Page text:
Your food served overwhelms her. How about making some of her favorites, some of yours and have her take a bite of yours each time. Gradually she'll learn to enjoy real food. Kiddo's favorite food is Calamari now. Before if it wasn't nuggets, burgers, fries, peanut butter or cheese, it was frowned on.
All the kids in your family attend private school. You always assumed you'd send your own kid to also. Your new daughter throws a tantrum about that idea. We ended up letting kiddo go to public school even though we wanted private school because private school was scary, more attention and she was hypervigilant and felt bad and didn't like too much attention, whether negative or positive. After a childhood full of having no attention, that small of a classroom can be too much attention and overwhelming and lead to failure more than success. Maybe private is the right answer, but please look at the need behind the behaviors before making big decisions.
Your kid is struggling in school. That's why you want her to go to private school? She needs a tutor for almost every class but nobody has nurtured her education so she refuses to participate and she shuts down? Hummmm....sounds familiar. Despite D's, your new daughter says she knows how to to do everything by herself (because she's had no help and it's overwhelming, accepting help equals something being "wrong" with her) Our daughter struggled back the first few years, we focused on attachment vs grades and now she's an honor student, almost all straight A's, proud and has goals. Before she didn't even believe she had a future.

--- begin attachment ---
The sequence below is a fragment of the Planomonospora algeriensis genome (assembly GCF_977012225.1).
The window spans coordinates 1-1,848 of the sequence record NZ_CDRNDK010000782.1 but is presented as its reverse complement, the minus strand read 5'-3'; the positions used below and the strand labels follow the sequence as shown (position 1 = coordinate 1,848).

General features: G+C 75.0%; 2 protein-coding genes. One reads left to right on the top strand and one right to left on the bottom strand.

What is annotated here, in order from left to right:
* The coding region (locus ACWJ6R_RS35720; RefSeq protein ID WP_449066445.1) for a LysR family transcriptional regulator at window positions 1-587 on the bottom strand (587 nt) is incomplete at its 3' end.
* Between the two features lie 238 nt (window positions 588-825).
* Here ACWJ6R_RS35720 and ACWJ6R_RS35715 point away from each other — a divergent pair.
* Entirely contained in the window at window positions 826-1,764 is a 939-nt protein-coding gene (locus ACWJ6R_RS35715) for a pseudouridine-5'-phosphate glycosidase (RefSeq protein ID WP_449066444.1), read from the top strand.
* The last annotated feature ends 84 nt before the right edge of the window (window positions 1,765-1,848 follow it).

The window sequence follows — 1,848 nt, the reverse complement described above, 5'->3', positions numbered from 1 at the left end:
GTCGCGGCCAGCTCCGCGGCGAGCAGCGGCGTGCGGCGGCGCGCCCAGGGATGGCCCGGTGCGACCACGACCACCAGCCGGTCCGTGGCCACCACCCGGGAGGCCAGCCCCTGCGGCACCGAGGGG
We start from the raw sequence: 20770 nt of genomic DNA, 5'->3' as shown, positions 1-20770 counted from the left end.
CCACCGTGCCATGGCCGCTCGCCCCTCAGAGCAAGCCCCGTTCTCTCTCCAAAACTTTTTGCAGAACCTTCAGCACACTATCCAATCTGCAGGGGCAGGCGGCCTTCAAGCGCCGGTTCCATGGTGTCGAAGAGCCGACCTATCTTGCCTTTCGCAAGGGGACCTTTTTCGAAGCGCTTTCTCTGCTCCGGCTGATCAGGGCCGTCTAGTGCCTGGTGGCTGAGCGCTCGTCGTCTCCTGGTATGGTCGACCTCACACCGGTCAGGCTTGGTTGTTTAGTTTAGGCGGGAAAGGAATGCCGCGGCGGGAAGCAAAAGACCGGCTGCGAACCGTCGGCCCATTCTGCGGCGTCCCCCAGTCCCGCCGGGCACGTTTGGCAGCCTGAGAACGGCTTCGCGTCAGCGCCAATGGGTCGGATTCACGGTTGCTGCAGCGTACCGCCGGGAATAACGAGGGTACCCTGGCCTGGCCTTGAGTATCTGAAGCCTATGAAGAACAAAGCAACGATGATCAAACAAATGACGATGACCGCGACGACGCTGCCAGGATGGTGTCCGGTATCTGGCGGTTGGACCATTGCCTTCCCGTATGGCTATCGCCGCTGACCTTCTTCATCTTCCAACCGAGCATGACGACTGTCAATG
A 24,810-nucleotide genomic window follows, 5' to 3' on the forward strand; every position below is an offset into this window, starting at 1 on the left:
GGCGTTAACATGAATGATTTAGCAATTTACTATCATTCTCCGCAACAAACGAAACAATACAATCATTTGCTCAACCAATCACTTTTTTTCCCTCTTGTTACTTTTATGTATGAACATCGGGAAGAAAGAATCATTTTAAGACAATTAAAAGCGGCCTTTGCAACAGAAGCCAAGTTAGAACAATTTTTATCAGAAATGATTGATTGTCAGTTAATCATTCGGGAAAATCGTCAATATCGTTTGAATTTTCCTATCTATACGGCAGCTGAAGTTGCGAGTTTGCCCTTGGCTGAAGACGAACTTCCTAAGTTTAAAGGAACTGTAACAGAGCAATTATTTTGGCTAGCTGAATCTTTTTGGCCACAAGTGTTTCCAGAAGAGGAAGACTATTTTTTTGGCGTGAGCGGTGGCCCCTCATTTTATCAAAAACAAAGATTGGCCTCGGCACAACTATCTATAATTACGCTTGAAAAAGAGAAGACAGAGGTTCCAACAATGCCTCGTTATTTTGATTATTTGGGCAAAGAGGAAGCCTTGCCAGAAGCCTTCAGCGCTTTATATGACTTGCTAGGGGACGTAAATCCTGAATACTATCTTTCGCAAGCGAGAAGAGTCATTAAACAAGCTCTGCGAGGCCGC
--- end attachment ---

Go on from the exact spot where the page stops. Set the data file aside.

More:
Maybe the answer is home schooling, maybe it's unschooling, maybe it's an IEP, maybe it's private school, maybe it's public school, maybe it's just giving it time. For us, time was part of the healer. The other part was her temporary stint with homeschooling after ankle surgery. That gave her the confidence to get caught up without fear of looking dumb in front of classmates. A teacher came in and with one on one time, within a few months, she was ready to tackle the world. It took 4 years for our child to let me help her with her homework. She wants you to believe she doesn't need help. She wants to be under the radar and not have to switch homes yet again. She has no clue why she's been through so many foster homes. Maybe the last one didn't have time for that and she's scared. Let her know you're available, but don't push yourself on her. Homework is not the end all. (but that's another story that I could easily go down a rabbit trail on)
What? She doesn't want to go to church with you? Have you heard her thoughts? Is it a deal breaker? or is it that you don't have child care? or that it's that important to you? "I hear that you don't want to choose this religion, but as a family until I know you're safe and can prove you can handle being alone thru behaviors (or whatever), I will need you to be at church with us". We're a mixed religion family so we were well prepared in this area, being very tolerant and understanding that not everybody has the same needs.